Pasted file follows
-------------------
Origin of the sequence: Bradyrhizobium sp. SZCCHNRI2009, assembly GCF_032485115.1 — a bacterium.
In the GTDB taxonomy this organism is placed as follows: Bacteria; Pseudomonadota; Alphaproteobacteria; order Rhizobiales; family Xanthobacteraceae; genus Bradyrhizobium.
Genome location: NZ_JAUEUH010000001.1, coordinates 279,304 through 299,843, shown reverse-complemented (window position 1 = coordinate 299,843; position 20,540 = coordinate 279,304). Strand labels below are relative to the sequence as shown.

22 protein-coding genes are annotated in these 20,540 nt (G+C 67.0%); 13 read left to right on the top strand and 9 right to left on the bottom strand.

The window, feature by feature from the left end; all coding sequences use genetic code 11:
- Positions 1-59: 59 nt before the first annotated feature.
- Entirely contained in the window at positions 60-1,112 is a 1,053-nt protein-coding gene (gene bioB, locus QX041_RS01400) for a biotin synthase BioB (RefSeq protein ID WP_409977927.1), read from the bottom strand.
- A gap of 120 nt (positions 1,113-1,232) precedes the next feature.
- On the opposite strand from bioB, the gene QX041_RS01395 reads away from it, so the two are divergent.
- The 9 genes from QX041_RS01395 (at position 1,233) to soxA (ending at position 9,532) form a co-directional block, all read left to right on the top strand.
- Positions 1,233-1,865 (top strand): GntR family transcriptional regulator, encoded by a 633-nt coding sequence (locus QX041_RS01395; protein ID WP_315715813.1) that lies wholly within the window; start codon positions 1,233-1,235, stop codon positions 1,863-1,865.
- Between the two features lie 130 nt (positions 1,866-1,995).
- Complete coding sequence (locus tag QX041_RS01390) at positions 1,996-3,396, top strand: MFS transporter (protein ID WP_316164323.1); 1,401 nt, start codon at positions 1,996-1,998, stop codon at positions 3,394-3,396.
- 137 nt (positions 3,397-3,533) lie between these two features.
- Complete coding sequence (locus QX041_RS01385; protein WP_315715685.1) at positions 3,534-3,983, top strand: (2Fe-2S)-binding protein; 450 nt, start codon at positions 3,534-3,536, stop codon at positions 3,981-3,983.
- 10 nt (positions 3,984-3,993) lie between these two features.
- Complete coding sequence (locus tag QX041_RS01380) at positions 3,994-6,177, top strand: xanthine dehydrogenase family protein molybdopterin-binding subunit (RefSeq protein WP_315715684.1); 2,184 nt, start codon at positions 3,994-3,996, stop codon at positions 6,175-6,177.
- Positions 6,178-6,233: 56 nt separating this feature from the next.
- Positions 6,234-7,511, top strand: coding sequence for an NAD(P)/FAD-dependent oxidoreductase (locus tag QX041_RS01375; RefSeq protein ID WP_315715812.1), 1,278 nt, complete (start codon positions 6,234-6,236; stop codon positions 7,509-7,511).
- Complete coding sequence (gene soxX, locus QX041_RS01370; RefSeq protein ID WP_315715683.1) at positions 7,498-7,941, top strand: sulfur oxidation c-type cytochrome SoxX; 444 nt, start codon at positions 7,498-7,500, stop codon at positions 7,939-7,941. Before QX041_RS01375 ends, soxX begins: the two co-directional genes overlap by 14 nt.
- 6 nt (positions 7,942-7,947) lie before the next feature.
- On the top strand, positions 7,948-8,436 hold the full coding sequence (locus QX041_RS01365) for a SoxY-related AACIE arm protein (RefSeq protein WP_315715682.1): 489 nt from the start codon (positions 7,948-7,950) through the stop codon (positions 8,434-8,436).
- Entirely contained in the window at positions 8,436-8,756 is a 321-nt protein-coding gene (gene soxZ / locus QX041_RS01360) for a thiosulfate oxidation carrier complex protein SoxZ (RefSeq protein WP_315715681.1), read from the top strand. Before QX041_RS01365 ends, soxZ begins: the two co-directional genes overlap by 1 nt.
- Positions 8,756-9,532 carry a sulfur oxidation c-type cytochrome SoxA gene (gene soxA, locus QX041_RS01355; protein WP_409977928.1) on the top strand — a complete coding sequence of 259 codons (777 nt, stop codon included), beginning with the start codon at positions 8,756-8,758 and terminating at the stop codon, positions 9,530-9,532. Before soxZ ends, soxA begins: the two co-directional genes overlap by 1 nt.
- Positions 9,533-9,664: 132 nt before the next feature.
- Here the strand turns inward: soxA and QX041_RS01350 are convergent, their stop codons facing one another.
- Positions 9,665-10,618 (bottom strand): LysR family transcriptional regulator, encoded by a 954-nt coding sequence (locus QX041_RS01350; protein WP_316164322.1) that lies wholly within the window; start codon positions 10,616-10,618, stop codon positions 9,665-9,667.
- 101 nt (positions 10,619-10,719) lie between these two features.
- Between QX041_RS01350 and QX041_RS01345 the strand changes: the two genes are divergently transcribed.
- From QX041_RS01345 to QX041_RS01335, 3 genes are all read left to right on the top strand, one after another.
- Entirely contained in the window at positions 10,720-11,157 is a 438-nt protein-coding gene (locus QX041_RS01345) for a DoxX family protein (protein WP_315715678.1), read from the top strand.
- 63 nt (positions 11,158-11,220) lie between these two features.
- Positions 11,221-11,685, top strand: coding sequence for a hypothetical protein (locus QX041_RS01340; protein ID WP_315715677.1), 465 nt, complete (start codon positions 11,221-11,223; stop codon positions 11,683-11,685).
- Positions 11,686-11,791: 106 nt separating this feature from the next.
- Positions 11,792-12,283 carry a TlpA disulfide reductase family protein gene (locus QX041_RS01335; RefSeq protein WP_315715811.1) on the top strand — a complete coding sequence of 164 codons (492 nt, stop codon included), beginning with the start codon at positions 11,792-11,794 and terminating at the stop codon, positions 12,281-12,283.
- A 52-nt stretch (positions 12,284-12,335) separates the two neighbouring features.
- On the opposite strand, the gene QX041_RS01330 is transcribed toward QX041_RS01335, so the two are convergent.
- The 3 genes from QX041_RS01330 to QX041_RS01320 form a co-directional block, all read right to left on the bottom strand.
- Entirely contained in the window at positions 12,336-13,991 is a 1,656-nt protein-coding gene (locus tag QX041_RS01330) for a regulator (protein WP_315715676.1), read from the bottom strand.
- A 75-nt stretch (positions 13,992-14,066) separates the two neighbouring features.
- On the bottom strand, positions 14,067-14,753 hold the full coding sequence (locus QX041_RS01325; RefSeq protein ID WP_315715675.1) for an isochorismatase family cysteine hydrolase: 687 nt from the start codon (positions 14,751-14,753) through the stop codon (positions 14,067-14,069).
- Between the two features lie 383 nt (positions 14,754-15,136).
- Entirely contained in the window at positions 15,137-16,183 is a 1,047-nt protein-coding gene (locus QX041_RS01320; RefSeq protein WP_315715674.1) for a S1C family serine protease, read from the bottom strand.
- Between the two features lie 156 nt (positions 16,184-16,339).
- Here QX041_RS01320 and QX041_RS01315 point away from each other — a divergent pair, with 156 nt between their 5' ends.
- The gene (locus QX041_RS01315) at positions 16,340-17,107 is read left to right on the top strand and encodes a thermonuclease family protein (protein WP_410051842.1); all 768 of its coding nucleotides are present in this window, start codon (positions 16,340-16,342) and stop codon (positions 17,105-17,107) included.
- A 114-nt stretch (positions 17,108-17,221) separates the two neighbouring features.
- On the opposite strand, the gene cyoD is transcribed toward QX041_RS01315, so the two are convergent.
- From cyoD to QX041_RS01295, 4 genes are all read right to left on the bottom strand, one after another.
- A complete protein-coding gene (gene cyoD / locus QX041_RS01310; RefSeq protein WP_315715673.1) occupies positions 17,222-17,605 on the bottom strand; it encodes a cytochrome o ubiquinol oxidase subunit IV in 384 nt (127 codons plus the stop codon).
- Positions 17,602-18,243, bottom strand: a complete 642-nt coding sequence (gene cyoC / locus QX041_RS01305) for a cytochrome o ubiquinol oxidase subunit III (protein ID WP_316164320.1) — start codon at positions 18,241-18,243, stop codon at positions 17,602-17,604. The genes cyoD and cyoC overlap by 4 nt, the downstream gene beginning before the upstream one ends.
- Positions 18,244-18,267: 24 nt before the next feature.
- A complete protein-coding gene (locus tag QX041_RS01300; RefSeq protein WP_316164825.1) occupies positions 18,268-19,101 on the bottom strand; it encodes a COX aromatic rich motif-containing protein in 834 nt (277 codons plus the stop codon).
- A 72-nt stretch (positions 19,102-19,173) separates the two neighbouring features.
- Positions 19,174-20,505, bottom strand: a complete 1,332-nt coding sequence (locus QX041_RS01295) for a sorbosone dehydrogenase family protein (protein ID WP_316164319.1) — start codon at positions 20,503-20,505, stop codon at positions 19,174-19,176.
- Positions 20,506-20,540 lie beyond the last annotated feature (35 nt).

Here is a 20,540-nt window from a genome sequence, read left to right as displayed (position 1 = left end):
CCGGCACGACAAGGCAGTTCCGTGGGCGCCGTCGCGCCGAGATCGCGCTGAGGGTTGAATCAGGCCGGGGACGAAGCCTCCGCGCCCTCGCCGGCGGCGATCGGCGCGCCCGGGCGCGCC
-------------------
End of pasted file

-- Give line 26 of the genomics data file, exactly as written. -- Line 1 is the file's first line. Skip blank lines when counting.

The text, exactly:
- Here the strand turns inward: soxA and QX041_RS01350 are convergent, their stop codons facing one another.